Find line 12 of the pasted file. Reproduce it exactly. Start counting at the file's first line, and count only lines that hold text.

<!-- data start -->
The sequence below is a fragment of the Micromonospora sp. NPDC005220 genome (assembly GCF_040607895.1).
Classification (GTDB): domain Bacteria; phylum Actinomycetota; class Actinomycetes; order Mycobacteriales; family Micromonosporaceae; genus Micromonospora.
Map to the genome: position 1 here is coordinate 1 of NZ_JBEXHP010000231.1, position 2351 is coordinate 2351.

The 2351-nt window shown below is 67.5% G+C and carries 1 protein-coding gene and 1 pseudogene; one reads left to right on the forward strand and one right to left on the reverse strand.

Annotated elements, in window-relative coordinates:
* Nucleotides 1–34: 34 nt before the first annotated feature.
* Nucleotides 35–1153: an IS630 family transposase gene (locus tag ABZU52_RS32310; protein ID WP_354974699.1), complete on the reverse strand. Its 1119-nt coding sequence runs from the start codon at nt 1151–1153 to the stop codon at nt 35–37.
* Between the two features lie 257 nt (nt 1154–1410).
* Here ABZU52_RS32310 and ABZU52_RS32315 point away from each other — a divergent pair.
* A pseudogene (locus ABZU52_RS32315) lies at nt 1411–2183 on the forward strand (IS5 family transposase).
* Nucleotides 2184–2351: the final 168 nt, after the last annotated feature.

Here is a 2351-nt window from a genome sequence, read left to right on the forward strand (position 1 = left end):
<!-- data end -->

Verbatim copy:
Here is a 2351-nt window from a genome sequence, read left to right on the forward strand (position 1 = left end):